In The 90s Club and the Hidden Staircase long-retired detective Nancy Dickenson, now in her nineties, moves into Whisperwood Retirement Village in the wooded mountains of Central West Virginia. She hopes to leave behind fears associated with living alone in her own home, fears such as dying and not being found for days. But she hasn’t lived at Whisperwood for long before she concludes that the place has an unusually high rate of deaths attributed to accidents, which themselves might seem natural for people of the residents’ ages but which nonetheless seem alarming in light of the fact that a retirement community should be designed with the residents’ safety in mind, as Whisperwood appears to be. The residents apparently accept the deaths as normal, but they are up in arms over thefts of personal effects, some valuable and some of only sentimental value. Nancy’s environmental-advocate friend, Louise—the reason Nancy chose Whisperwood—assures Nancy it’s a good place to live but, yes, recently troubled.
Or has Louise only noticed the trouble recently? Nancy and she ponder the question, since elderly people misplacing their things and having falling accidents that lead to death are matters that can occur unnoted—until too many have occurred. Nancy and Louise and Louise’s friend George form The 90s Club, a secret pact with the mission of getting to the bottom of whatever is happening at Whisperwood. But their secret doesn’t go unnoticed—and therein lies the rub. They, especially Nancy, known to be a retired detective, become a threat to residents and administrators alike, some innocent and some not so innocent.
The author brings us hope for a long, active life in which we will not become merely sentimental accoutrements to mainstream living. Nancy Dickenson faces the reality of her advanced age but does so with dignity and with the determination not to attribute to age matters so quickly attributed to it by others. An inactive body or mind at thirty has many of the problems of an inactive body or mind at ninety. Nancy swims everyday—which can be dangerous if there are people who would like to see you drown. Her mind is always active—which also can be dangerous if there are people who would rather you became a mental vegetable. Ah, the hazards inherent in getting to the bottom of things sinister, whatever one’s age.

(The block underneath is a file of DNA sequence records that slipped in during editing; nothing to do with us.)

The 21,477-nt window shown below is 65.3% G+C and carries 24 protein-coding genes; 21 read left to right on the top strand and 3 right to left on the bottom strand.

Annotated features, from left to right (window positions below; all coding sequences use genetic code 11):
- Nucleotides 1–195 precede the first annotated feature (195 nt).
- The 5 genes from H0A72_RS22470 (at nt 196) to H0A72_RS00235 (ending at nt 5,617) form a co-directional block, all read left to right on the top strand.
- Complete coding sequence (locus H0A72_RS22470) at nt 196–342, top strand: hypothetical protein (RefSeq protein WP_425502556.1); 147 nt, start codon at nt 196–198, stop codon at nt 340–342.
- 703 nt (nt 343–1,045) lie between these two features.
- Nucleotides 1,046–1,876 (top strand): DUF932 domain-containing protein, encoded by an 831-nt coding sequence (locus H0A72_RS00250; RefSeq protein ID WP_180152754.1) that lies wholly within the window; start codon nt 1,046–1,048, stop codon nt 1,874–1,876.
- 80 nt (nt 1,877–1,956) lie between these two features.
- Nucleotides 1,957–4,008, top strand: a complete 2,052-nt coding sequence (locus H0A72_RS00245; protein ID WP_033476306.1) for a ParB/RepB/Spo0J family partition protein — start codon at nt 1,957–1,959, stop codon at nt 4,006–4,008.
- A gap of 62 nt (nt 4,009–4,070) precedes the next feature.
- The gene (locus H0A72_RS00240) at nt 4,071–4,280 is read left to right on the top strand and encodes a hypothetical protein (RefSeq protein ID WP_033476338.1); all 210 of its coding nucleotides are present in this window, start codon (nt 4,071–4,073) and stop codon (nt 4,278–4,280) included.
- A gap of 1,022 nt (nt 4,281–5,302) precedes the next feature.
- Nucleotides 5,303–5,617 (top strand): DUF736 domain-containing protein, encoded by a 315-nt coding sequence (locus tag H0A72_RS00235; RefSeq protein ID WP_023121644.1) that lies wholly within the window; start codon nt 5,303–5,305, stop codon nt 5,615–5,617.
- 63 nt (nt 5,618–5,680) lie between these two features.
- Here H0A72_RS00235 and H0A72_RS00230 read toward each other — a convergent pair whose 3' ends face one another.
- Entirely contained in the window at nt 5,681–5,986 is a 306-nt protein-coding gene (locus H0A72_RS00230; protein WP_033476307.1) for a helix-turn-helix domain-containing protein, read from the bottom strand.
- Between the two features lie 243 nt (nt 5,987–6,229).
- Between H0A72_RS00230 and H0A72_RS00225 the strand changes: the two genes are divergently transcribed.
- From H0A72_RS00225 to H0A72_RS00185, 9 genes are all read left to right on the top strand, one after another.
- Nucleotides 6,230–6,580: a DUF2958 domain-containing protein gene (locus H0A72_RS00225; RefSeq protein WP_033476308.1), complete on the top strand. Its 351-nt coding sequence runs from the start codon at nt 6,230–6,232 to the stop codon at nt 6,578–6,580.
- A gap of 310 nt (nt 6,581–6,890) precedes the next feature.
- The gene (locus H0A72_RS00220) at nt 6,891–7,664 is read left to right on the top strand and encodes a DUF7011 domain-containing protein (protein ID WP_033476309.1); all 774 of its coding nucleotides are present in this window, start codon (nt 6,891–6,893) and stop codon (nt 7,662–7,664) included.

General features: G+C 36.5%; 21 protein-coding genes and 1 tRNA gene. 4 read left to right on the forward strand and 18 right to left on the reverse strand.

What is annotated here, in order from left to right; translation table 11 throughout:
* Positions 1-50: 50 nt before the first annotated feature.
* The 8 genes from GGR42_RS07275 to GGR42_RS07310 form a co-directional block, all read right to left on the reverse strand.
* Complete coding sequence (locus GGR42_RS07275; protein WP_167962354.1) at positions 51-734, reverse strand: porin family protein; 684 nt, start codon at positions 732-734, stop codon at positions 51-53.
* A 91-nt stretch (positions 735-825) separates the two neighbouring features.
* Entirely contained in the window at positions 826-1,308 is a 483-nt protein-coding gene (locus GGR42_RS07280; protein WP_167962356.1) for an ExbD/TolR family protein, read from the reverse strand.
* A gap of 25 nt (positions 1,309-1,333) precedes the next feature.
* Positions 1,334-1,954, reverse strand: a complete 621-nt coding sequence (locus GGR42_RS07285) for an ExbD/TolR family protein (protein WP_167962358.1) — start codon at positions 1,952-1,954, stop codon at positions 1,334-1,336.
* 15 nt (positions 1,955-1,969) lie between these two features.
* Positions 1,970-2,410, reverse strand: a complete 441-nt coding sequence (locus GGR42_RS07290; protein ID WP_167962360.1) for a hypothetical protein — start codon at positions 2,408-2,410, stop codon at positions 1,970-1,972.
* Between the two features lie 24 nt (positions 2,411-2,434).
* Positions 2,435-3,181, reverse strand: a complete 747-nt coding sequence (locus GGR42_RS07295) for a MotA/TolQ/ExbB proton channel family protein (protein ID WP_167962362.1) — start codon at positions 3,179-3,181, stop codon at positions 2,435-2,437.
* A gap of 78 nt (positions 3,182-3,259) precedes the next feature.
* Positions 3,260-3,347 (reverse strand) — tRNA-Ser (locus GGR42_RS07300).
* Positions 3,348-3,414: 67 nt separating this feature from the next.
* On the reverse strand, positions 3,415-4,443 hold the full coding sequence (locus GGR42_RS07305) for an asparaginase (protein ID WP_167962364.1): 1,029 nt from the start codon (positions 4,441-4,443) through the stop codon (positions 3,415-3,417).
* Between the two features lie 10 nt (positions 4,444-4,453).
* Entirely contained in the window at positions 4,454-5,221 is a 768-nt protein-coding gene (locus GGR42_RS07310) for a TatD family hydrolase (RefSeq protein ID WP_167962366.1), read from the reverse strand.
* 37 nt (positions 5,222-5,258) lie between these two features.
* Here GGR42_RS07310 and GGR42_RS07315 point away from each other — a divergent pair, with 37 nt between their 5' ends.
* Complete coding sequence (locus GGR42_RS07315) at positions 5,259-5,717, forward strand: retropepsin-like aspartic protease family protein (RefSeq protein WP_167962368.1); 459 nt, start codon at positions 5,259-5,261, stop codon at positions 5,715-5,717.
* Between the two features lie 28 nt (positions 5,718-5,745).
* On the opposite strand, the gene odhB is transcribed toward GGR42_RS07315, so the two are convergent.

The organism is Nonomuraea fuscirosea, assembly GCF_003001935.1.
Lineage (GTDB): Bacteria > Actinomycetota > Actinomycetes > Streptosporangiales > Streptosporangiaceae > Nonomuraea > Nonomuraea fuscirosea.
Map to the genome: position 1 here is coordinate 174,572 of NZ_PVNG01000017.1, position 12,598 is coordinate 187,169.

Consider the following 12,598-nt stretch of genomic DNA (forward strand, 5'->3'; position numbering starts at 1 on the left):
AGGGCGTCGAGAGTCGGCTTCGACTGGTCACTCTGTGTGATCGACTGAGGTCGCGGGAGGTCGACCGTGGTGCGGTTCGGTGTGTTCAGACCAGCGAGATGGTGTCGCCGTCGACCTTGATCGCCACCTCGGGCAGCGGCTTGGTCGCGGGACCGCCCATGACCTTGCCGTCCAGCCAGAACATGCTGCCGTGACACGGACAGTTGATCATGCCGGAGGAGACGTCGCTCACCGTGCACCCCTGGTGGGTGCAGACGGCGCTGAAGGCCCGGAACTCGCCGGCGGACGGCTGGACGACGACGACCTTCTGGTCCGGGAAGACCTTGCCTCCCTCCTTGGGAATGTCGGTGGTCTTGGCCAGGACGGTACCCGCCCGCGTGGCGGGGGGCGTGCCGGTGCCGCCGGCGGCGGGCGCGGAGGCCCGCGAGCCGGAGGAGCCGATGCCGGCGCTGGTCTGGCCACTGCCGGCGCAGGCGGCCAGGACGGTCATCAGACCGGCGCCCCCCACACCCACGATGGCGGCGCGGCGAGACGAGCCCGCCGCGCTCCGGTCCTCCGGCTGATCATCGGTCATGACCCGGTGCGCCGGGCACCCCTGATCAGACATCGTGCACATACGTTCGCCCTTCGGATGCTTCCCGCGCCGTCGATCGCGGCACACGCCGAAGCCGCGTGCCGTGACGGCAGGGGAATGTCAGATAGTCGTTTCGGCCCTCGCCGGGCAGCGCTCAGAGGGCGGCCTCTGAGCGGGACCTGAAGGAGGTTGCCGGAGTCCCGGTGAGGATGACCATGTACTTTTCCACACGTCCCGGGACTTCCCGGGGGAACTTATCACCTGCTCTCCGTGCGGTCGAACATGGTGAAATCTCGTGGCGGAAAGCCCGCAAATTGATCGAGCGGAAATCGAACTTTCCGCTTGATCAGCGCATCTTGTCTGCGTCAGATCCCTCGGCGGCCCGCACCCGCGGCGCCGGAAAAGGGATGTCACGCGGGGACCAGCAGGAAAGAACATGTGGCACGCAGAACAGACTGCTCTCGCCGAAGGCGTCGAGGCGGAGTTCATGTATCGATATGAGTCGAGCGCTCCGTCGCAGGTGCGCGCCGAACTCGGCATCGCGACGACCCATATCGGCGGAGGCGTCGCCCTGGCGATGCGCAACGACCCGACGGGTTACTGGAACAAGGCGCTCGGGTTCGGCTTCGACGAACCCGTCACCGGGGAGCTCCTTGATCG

The photo, above, of Morgantown, West Virginia, two hours from Whisperwood and a setting for some of Nancy’s detecting, is from Wikipedia.org, “MotownDOWNTOWN” by Myself – I (Zverzver (talk)) created this work entirely by myself. Via Wikipedia – http://en.wikipedia.org/wiki/File:MotownDOWNTOWN.PNG#mediaviewer/File:MotownDOWNTOWN.PNG.
Photo below from The Walking Cane Company blog, http://blog.walkingcaneco.com/index.php/tag/walking-cane/
In The 90s Club and the Whispering Statue, the second mystery in the series, detective emeritus Nancy Dickenson is called out of retirement in peaceful (and sometimes not so peaceful) West Virginia to help her friend Peter, who thinks someone at his condo complex in Ft. Lauderdale is trying to kill him. He’s had too many close calls for all to be accidents. Before Nancy leaves for Lauderdale, a neighbor asks for help finding her out-of-touch granddaughter, Jessica, last known to be relocating a yacht from Washington, DC to Lauderdale via the Intracoastal Waterway.
Nancy and sidekick Louise arrive at Peter’s apartment in Florida to find that Peter needs an ambulance. He’s been poisoned, although the police believe it was by his own accidental doing. From the hospital Peter goes into hiding at a friend’s place, while Nancy and Louise take up residence at Peter’s apartment in the company of his two slobbery mutts, part Pekingese, part Newfoundland. Our detecting ladies are surrounded by fellow-residents who act no more or less odd than, dear reader, you or I do at times. So who is behaving oddly because she or he is eccentric like us and who is behaving oddly because she or he has something to hide?
Their friend George arrives from West Virginia, completing the 90s Club trio that first organized itself when strange things were happening at their own Whisperwood Retirement Village, just as strange things are happening now at the Riverside Acres retirement condos. Detecting begins, including the search for the missing Jessica against the backdrop of beautiful Ft. Lauderdale, with its hundreds of marinas and Riverwalk Festival. In both 90s Club books the location functions almost as a character, and in each the location is one to which I’d never been taken by a writer before.
In The Whispering Statue, as in The Hidden Staircase, each chapter ends with an excerpt from the official rag of the retirement community administration. The irony of these short pieces adds immensely to the fun while also assuring the reader that he has, indeed, been there and helped solve the crime.
Ft. Lauderdale photo, above, by Jessie Eastland aka Robert DeMeo (Own work) [CC-BY-SA-3.0 (http://creativecommons.org/licenses/by-sa/3.0)%5D, via Wikimedia Commons